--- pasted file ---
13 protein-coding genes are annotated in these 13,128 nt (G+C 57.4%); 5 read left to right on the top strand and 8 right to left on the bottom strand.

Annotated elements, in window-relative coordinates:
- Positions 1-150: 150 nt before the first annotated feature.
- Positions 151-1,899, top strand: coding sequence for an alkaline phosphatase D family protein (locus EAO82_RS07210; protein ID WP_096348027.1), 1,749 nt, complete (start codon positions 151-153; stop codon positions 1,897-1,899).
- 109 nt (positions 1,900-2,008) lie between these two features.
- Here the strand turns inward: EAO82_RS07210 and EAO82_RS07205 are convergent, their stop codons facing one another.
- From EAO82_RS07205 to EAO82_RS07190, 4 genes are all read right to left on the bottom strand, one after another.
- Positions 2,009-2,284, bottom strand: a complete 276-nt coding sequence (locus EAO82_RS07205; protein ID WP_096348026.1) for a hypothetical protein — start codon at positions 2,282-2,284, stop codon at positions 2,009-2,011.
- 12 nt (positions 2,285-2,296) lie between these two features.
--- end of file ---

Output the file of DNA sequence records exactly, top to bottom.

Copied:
13 protein-coding genes are annotated in these 13,128 nt (G+C 57.4%); 5 read left to right on the top strand and 8 right to left on the bottom strand.

Annotated elements, in window-relative coordinates:
- Positions 1-150: 150 nt before the first annotated feature.
- Positions 151-1,899, top strand: coding sequence for an alkaline phosphatase D family protein (locus EAO82_RS07210; protein ID WP_096348027.1), 1,749 nt, complete (start codon positions 151-153; stop codon positions 1,897-1,899).
- 109 nt (positions 1,900-2,008) lie between these two features.
- Here the strand turns inward: EAO82_RS07210 and EAO82_RS07205 are convergent, their stop codons facing one another.
- From EAO82_RS07205 to EAO82_RS07190, 4 genes are all read right to left on the bottom strand, one after another.
- Positions 2,009-2,284, bottom strand: a complete 276-nt coding sequence (locus EAO82_RS07205; protein ID WP_096348026.1) for a hypothetical protein — start codon at positions 2,282-2,284, stop codon at positions 2,009-2,011.
- 12 nt (positions 2,285-2,296) lie between these two features.